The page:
Relationship satisfaction for Internet daters is similar to that of people who find potential partners in more traditional ways
Engaged couples who fear revealing that they met their partners on the Internet can now justify their relationships’ origins with data. A new survey of nearly 20,000 people who married between 2005 and 2012 finds that Cupid’s arrow flies as true for online daters as it does for partners who meet through more traditional venues. Regardless of how they met, couples report similar levels of satisfaction with their marriage, a team reports June 3 in the Proceedings of the National Academy of Sciences.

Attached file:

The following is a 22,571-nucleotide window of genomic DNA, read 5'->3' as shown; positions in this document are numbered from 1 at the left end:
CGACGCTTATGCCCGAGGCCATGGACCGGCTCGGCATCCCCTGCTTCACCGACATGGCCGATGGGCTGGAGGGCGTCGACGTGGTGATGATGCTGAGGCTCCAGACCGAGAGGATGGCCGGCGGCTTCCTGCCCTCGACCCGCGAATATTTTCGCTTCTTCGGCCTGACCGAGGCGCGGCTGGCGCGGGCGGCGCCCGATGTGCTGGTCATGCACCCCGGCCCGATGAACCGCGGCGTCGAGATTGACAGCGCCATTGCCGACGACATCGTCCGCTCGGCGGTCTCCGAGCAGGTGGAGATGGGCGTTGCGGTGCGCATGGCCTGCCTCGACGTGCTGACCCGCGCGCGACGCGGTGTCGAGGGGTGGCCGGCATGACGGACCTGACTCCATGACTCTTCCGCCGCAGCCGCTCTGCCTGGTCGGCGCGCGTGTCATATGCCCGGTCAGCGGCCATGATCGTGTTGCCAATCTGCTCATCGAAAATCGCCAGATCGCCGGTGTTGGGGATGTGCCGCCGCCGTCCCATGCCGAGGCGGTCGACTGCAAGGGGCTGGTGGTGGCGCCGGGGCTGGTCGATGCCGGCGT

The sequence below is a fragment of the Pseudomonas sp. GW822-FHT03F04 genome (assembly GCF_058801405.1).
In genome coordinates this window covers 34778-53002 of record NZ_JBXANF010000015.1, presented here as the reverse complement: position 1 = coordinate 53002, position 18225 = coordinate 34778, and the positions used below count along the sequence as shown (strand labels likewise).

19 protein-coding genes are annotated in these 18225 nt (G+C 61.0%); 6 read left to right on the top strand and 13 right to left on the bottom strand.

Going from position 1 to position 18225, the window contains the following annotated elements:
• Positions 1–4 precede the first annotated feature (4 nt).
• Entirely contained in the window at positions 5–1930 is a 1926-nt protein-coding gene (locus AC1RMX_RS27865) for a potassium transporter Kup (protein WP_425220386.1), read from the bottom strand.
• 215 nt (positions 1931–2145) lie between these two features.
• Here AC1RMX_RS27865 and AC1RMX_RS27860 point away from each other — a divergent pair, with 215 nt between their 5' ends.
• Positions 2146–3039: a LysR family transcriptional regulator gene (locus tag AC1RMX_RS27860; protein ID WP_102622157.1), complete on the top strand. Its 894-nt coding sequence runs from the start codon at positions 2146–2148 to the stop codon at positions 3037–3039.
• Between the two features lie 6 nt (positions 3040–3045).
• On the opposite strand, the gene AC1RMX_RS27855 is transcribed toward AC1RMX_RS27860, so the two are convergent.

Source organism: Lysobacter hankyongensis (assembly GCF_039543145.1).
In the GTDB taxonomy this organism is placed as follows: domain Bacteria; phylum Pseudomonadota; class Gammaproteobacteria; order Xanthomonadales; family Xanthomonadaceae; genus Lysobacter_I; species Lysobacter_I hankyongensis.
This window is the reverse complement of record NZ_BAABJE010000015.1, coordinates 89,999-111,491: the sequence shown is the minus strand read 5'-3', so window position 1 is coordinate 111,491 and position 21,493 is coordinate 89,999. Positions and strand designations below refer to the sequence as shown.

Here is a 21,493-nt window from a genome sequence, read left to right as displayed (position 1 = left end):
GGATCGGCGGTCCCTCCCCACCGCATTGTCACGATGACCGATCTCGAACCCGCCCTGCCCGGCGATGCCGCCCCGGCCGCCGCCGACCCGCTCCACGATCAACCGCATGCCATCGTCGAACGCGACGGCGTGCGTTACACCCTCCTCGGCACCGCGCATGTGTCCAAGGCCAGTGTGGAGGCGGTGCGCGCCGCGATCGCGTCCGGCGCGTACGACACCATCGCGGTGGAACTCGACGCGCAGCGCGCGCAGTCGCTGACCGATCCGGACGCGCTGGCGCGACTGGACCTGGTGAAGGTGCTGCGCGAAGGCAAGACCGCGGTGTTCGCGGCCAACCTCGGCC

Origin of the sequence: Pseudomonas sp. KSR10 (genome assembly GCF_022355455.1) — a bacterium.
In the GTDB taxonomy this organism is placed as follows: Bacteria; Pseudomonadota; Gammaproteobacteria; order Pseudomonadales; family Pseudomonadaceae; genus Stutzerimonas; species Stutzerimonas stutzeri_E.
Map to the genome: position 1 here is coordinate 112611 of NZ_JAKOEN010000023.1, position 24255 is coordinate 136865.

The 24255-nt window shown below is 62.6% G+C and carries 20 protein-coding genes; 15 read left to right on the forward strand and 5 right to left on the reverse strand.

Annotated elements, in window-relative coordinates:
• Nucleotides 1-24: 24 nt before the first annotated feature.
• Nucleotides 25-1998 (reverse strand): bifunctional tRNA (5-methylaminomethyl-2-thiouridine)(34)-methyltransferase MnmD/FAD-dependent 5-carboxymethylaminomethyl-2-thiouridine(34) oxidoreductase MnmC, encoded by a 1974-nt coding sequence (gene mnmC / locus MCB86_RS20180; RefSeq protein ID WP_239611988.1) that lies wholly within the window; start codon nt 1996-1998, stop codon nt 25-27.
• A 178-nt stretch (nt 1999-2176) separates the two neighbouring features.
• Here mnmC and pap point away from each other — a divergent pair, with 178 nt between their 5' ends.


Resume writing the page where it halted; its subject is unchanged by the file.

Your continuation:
The number of marriage breakups was also similar between the two groups.
Some unsurprising demographic trends emerged: People who met online tended to be older. Of the people who met offline, couples who met in places of worship reported more satisfaction with their marriage than did people who met in bars or clubs. The study, funded by the online dating website eHarmony, may diminish the stigma of online dating, which is still met with skepticism by many.
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